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Rahul Sharma: "We strongly encourage employer clients to consider insuring the works themselves, as this provides certainty and control of the insurance"

Selecting the right JCT insurance option

Rahul Sharma from Marsh offers best practice advice on JCT building contracts

Posted by Stephanie Broad | September 20, 2016 | People, policy, politics, money

Since 1931, the Joint Contracts Tribunal (JCT) has produced standard forms of contract, guidance notes, and other standard forms of documentation for the UK construction industry, which can be used to avoid conflicts and disputes. 

In the UK, JCT is the most common form of building contract and facilitates the process of delivering a building project. In simple terms, it sets out the responsibilities of all the parties within the process and their obligations. 

By providing a framework and protection for both employer and contractor, these contracts can be used to manage responsibility for disputes, deadlines, insurance cover, delays, and negligence. The contract can determine potential friction points before the works start and can therefore easily identify the party responsible, if a conflict should arise. 

The contract will specify how the project is to be insured. There are three insurance options. Options A and B are for new buildings and Option C is for works involving existing structures. For the JCT Standard Building Contact, the options are defined as: 

  • Option A – Requires the contractor to take out and maintain joint names all risks insurance of the works.
  • Option B – Requires the employer to take out and maintain joint names all risks for the insurance of the works.
  • Option C – Requires the employer to take out and maintain joint names specified perils insurance in respect of the existing structures and contents and all risks insurance of the works. 

While the default option for new build projects is often Option A, this approach is not necessarily always in the best interests of the employer. It is therefore recommended that employers seek guidance regarding alternative methods which can be adopted to control cost and de-risk projects from their perspective.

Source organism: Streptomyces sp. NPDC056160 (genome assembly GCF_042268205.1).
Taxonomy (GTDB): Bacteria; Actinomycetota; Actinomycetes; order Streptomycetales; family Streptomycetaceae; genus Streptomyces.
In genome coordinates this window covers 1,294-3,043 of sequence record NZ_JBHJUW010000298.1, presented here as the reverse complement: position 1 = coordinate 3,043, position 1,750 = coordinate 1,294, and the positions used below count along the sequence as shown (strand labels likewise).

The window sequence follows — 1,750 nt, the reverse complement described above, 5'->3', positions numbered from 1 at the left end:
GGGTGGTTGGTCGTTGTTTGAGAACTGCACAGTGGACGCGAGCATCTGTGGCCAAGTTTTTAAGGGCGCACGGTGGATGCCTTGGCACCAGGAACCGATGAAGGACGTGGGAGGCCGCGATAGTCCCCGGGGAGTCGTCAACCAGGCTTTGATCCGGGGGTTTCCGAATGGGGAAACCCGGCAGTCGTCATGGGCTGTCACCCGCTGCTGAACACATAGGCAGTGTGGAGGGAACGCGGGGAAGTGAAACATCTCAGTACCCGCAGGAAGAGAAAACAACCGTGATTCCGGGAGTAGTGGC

We strongly encourage employer clients to consider insuring the works themselves, as this provides certainty and control of the insurance. After all, it is their asset which is being built and, by procuring the insurance, they have confidence of insurance coverage, certainty of placement and timelines, control over cost, and the way in which claims payments are handled. 

Employers should carefully consider their insurance options before signing a contract

In addition, in a situation where an employer has selected Option A and the contractor which is arranging the insurance has gone into administration during construction, the employer may be left with a partially complete asset that has no insurance coverage. 

Finally, taking responsibility for insuring the works allows the employer to insure consequential financial loss as a result of a delay in completion. This can protect the balance sheet in the event of major fire/escape of water claim which leads to a significant delay to practical completion, where liquidated damages may not be payable. 

These are just some of the reasons why employers should carefully consider their insurance options. There are several other potential benefits of taking an alternative approach to insurance, which employers should think about before a building project starts.

For more information please contact:
Rahul Sharma, Marsh Construction & Real Estate Practice
Tel: +44 (0)20 7357 2966
Mob: +44 (0)75 8580 3786
Email: 
rahul.sharma@marsh.com

www.marsh.com 

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